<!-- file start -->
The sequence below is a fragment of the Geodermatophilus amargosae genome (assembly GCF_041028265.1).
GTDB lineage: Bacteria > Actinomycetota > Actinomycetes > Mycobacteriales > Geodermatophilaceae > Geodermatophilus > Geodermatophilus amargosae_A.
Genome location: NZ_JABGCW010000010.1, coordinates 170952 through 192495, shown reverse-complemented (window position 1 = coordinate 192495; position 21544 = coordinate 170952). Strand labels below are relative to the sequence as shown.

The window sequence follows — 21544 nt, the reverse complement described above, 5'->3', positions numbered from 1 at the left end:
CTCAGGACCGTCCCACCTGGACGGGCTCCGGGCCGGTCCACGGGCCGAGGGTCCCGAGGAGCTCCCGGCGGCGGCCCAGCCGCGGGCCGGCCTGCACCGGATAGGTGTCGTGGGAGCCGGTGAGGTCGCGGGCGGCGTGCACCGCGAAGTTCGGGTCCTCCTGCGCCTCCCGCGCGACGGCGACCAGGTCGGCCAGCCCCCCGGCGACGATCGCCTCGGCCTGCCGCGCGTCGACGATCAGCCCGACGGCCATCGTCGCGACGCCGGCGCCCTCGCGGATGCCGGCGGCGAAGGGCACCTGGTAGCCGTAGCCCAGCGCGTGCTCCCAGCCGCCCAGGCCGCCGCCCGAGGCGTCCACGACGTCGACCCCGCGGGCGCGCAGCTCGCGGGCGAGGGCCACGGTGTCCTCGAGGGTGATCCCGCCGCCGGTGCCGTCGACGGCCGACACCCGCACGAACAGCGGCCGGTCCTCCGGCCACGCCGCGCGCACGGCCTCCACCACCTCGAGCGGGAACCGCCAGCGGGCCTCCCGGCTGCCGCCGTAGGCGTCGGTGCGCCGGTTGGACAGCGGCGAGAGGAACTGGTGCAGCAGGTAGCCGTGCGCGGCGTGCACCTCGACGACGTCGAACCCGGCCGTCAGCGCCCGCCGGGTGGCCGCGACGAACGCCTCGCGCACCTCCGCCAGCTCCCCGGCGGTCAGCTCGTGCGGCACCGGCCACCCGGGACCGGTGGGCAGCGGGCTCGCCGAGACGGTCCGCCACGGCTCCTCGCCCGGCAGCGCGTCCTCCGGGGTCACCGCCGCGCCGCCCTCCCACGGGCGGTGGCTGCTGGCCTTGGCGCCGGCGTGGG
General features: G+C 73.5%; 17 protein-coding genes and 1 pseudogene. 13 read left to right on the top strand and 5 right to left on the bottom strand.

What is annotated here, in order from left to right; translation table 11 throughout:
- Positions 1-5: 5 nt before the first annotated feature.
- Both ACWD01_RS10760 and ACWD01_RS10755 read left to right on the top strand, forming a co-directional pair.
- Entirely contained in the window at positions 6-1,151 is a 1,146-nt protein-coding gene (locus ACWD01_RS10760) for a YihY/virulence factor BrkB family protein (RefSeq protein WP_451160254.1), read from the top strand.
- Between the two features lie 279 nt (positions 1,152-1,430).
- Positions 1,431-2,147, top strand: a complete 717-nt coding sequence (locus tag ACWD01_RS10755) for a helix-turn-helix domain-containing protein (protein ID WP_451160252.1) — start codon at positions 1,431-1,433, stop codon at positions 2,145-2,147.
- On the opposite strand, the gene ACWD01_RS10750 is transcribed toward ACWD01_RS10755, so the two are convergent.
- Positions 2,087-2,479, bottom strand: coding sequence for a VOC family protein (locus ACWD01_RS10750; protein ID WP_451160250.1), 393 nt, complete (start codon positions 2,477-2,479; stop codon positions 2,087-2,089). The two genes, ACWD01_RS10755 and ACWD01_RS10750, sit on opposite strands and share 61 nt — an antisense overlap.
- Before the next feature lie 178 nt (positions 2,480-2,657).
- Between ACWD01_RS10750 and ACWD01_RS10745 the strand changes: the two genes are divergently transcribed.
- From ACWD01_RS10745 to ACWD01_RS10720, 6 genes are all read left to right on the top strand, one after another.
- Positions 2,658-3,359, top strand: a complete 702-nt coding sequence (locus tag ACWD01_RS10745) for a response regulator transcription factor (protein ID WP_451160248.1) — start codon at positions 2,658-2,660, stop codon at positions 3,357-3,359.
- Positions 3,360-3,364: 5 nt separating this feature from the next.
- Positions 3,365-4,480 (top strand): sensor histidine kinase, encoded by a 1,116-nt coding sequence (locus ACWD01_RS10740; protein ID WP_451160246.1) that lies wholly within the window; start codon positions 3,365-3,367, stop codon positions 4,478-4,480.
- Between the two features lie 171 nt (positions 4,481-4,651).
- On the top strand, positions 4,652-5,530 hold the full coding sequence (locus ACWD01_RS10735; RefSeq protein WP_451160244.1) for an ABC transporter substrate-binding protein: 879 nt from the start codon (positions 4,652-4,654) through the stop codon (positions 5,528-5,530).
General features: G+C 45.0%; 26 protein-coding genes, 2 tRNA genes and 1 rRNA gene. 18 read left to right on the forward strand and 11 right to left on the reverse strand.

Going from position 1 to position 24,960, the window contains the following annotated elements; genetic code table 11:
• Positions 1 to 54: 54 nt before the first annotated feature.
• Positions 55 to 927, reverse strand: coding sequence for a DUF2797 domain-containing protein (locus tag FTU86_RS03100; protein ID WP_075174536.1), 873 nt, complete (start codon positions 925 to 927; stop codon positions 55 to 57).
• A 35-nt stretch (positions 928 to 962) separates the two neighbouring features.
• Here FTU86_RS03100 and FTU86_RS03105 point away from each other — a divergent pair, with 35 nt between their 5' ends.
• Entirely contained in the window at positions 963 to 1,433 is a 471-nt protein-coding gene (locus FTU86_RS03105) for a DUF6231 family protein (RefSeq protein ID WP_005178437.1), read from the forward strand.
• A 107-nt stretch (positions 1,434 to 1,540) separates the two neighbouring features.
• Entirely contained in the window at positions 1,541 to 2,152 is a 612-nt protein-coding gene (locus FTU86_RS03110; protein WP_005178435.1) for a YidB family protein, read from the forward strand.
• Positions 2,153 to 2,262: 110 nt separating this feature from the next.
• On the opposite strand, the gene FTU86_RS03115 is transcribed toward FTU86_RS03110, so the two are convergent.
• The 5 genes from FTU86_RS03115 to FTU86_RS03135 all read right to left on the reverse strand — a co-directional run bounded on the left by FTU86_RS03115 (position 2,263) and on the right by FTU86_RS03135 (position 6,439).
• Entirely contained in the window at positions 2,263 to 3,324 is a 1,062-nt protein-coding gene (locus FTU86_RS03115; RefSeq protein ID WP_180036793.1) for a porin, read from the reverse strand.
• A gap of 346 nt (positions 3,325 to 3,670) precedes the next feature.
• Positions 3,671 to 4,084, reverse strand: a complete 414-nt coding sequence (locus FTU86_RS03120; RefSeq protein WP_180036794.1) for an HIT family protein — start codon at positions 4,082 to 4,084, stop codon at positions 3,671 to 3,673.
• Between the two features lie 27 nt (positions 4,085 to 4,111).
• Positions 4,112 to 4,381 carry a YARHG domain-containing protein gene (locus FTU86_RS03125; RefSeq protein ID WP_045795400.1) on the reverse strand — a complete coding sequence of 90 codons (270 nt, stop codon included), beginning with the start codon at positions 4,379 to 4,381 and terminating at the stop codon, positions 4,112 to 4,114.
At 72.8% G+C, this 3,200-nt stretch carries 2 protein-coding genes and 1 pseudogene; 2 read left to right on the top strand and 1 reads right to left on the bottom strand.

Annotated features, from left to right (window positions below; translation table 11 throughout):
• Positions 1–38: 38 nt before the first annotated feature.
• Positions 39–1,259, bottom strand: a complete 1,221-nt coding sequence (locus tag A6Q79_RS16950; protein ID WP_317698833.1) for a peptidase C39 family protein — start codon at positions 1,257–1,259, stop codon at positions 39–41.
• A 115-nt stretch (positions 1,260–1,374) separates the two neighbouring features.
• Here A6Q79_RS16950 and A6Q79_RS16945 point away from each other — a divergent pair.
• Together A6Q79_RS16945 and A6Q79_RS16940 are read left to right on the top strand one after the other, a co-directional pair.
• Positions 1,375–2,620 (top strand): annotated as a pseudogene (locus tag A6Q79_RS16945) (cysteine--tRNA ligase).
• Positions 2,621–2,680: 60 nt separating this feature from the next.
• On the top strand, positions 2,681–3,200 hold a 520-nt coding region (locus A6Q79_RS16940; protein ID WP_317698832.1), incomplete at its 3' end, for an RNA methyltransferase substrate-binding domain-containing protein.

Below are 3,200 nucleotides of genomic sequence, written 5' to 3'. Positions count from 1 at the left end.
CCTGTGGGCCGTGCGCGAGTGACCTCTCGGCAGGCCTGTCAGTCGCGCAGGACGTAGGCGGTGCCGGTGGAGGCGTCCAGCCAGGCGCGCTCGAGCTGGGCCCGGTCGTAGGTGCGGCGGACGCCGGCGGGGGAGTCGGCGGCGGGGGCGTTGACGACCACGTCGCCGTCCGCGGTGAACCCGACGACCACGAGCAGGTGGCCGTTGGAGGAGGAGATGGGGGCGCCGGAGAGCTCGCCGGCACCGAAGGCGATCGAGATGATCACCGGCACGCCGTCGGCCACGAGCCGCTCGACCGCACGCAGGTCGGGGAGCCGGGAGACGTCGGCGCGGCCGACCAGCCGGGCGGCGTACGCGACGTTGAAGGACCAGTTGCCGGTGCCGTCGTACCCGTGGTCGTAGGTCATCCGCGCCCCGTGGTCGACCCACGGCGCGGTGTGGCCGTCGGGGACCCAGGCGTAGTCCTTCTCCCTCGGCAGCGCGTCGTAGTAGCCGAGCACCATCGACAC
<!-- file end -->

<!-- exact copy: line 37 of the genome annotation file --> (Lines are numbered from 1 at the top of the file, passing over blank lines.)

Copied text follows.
• Positions 3,671 to 4,084, reverse strand: a complete 414-nt coding sequence (locus FTU86_RS03120; RefSeq protein WP_180036794.1) for an HIT family protein — start codon at positions 4,082 to 4,084, stop codon at positions 3,671 to 3,673.